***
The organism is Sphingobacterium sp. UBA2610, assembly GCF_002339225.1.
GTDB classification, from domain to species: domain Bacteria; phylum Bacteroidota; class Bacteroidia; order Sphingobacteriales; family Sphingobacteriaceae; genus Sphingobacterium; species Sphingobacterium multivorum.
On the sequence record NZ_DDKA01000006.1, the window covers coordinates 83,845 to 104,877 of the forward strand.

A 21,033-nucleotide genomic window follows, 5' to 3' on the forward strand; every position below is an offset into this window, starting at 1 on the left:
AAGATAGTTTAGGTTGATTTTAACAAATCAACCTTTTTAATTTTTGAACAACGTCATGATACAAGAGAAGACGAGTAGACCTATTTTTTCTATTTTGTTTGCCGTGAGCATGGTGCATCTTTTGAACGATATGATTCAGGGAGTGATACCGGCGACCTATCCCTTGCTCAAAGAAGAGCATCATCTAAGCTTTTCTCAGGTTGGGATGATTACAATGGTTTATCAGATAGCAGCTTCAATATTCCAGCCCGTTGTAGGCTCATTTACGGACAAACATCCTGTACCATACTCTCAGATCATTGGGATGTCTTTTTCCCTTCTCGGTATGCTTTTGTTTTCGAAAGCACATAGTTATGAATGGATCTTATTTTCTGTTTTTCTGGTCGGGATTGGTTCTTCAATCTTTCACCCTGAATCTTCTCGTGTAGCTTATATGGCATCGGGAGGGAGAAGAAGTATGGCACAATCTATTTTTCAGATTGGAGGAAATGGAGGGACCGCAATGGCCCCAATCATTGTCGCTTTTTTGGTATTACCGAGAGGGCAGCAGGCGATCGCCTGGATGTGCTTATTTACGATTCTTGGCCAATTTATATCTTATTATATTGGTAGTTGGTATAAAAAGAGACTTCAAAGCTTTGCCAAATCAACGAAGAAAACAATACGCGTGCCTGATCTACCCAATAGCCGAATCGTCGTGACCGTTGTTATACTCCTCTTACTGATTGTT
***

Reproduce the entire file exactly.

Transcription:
The organism is Sphingobacterium sp. UBA2610, assembly GCF_002339225.1.
GTDB classification, from domain to species: domain Bacteria; phylum Bacteroidota; class Bacteroidia; order Sphingobacteriales; family Sphingobacteriaceae; genus Sphingobacterium; species Sphingobacterium multivorum.
On the sequence record NZ_DDKA01000006.1, the window covers coordinates 83,845 to 104,877 of the forward strand.

A 21,033-nucleotide genomic window follows, 5' to 3' on the forward strand; every position below is an offset into this window, starting at 1 on the left:
AAGATAGTTTAGGTTGATTTTAACAAATCAACCTTTTTAATTTTTGAACAACGTCATGATACAAGAGAAGACGAGTAGACCTATTTTTTCTATTTTGTTTGCCGTGAGCATGGTGCATCTTTTGAACGATATGATTCAGGGAGTGATACCGGCGACCTATCCCTTGCTCAAAGAAGAGCATCATCTAAGCTTTTCTCAGGTTGGGATGATTACAATGGTTTATCAGATAGCAGCTTCAATATTCCAGCCCGTTGTAGGCTCATTTACGGACAAACATCCTGTACCATACTCTCAGATCATTGGGATGTCTTTTTCCCTTCTCGGTATGCTTTTGTTTTCGAAAGCACATAGTTATGAATGGATCTTATTTTCTGTTTTTCTGGTCGGGATTGGTTCTTCAATCTTTCACCCTGAATCTTCTCGTGTAGCTTATATGGCATCGGGAGGGAGAAGAAGTATGGCACAATCTATTTTTCAGATTGGAGGAAATGGAGGGACCGCAATGGCCCCAATCATTGTCGCTTTTTTGGTATTACCGAGAGGGCAGCAGGCGATCGCCTGGATGTGCTTATTTACGATTCTTGGCCAATTTATATCTTATTATATTGGTAGTTGGTATAAAAAGAGACTTCAAAGCTTTGCCAAATCAACGAAGAAAACAATACGCGTGCCTGATCTACCCAATAGCCGAATCGTCGTGACCGTTGTTATACTCCTCTTACTGATTGTT